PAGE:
Causes - Impaction can occur whenever your iguana eats something it can’t digest. Since iguanas gather information about their surroundings by tongue-flicking, they are likely to pick up things that aren’t food. It is up to you to keep the area where your iguana spends its time clean and free of debris that can be ingested. Don’t use particulate substrates in your iguana’s enclosure. Don’t let it get into your plants and eat the potting soil or gravel. Watch it closely when you take it outside. You’d be surprised at what iguanas will ingest. Don’t assume your iguana would never eat anything that big, hard, obviously non-food, etc. I’ve caught my iguana Jake happily eating cigarette butts that he found on the sidewalk. He also attempts to eat the corner of the door mat, and has been known to chase and try to eat the occasional shiny foil gum wrapper. I have to watch his every step when we’re outside. It’s no better when we’re inside. While living in the biology lab at the college where I teach, he once managed to eat a plastic test-tube cap! I discovered it later in his stool. Luckily, he was able to pass it without trouble. Despite my best clean-up and supervision efforts, he got into mischief. I’m thankful it wasn’t more serious. Hopefully, these examples help illustrate why impactions happen and how important cleanliness and supervision are when your iguana is out and about.
Treatment - If your iguana shows the signs of constipation but fails to respond to treatment (see constipation, above), then it may be impacted. If you suspect that your iguana is impacted, then take it to a veterinarian right away! Impaction will be diagnosed most often with an X-ray. Your vet may be able to detect impaction through an exam also, which would allow them to feel anything in the gut that should not be there. Most often, surgery is required to remove the item(s). Impaction will result in death if not treated, so don’t put off a vet visit!
Nose-rub - A nose wound that is most often obtained when an iguana repeatedly rubs its face against a door, the walls/door of its enclosure, a window, etc.
Causes - Nose rubs are the outward sign of some sort of stress your iguana is experiencing. Nose rubs are most often seen in iguanas that are kept in enclosures that are too small or are inadequate in some other way. They persistently rub their faces on the cage walls or door in an attempt to get out. If you see nose rubbing behavior, some things to check for in regards to enclosures are: improper temperatures, insufficient humidity, dirty conditions, and improper lighting. For more information on enclosures and proper habitat conditions, visit our Habitat page.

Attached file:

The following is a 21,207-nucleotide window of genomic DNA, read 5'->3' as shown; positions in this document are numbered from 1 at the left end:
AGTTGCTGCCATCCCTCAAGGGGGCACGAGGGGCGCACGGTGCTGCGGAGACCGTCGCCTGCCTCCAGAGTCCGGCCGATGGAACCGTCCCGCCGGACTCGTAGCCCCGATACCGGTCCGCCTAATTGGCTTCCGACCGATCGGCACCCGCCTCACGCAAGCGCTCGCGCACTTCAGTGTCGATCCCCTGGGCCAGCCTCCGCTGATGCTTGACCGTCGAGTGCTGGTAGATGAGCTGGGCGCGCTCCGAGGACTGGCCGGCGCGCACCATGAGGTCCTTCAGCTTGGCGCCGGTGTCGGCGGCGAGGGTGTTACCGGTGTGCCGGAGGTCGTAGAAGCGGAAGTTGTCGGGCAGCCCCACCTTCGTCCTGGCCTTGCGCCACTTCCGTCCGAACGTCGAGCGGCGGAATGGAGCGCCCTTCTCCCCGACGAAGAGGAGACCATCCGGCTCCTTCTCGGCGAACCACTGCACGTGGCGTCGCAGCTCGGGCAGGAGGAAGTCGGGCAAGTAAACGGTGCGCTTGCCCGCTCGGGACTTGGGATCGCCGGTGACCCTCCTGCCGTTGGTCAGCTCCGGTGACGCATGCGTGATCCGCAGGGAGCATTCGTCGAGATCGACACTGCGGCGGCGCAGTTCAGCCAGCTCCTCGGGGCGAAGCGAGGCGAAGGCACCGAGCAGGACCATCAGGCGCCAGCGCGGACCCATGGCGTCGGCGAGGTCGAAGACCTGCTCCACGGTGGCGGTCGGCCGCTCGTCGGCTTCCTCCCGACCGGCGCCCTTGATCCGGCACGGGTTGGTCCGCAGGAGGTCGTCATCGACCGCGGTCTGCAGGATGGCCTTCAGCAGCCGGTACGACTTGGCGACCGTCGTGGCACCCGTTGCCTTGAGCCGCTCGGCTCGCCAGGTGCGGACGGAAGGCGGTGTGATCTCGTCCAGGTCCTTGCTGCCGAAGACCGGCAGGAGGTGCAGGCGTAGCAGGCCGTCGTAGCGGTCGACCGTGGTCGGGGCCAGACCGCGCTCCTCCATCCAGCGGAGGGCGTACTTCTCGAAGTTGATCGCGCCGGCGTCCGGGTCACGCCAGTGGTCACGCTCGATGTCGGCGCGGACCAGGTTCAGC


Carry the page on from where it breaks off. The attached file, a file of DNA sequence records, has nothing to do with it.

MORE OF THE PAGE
Nose rubs can also occur when an iguana is stressed for some other reason. For instance, gravid females will sometimes relentlessly nose rub in a corner of a room or at a door when they are feeling the urge to explore, find a suitable nesting spot, and dig a nest. Males in breeding season may feel territorial restlessness, or may injure themselves by attacking “another male” that they see in a mirror. Sometimes, glass or plexiglass enclosure walls can become mirrors, depending on how light hits them. If you see your male iguana attacking the glass or nose rubbing, and you cannot determine another reason, this "mirror effect" may be happening.
If there is something unpleasant in your iguana’s environment that it wants to get away from, nose rubbing may result. What your iguana sees as "unpleasant" may surprise you. Sometimes, things like other pets, children, or strangers can intimidate an iguana and make it want to escape its enclosure to hide. All of these things must be taken into consideration when attempting to determine the cause of nose rubbing. If the nose rubbing behavior is not eliminated, the behavior may continue until your iguana actually rubs the tissue off of the nose completely, exposing the bone. Wounds like this are very slow to heal, and will result in scarring. Do not let the behavior continue to this extent!
Treatment - Treat the wound as you would any other minor wound; clean it with Betadine or some other disinfectant, and cover it with an antibiotic ointment. However, the treatment does not stop there. You must also ascertain why the nose rubbing behavior is occurring. Once you have identified the cause of the behavior, you then must do what you can to eliminate it. With gravid females or males in breeding season, you may have to offer them diversions, such as a nesting box to dig in, or a “love toy” to mate with. All mirrors should be covered or removed if your male is attacking them. Lights must be adjusted to eliminate the "mirror effect" of glass or plexiglass enclosures. Increasing the amount of light outside the habitat can help reduce reflections on the inside.
If nose rubbing is a result of caging issues, then those issues must be addressed. Other stressors that may be responsible for the behavior should be removed. If removal is not possible (as with children or other pets), then you may need to cover a portion of your iguana's habitat, to block its view of the room. Covering part of the cage can also help eliminate the "mirror effect". Covering part of the cage can be accomplished in a variety of ways - from covering part of the enclosure with a sheet or blanket, to using miniblinds. When Derek's iguana Mojo had a nose rubbing problem, Derek used miniblinds to cover part of Mojo's cage which created a large "hide box" area for him when the blinds were down. This helped give Mojo a sense of security, and helped immensely with his nose rubbing.. You can be creative with your solutions. Whatever works for you and your iguana is acceptable.
If the cause of the nose rubbing behavior is not identified and addressed, then the behavior will continue, so don’t neglect this step!
Overheating - When the body temperature rises to a point where the brain and organs are in danger of being damaged. Although iguanas are from the tropical forest and need high temperatures to thrive, they can and do overheat.
Prolapse - When tissue or an organ that in normally inside the body protrudes and stays outside the body. In iguanas, the three types of prolapses that are most commonly seen are intestinal, hemipene and cloacal prolapses.
Symptom - A piece of tissue is seen hanging out of the vent and does not retract back into the body. The tissue will appear pinkish or reddish.
For more information, visit Cloacal and Hemipene Prolapse, by Melissa Kaplan.
Shedding Problems - When old layers of skin are retained. Problem areas are most often the hands/feet and toes, the dorsal spikes and the tail tip. My iguana Jake sometimes has trouble shedding the covering of his ear drum, or tympanum. Retained shed can cut off the circulation of toes and spikes, resulting in damage or death to the tissue. Always carefully inspect your iguana, particularly after each shed, and take care of any retained shed before it becomes a problem.
For more information on shedding, see our page on Shedding and Reptile Skin Shedding, by Melissa Kaplan.
**Remember - Regular inspection and observation of your iguana will allow you to catch these problems in their early stages, thus leading to easier treatment, with less suffering on your iguana’s part. Take the time to check your iguana over every day!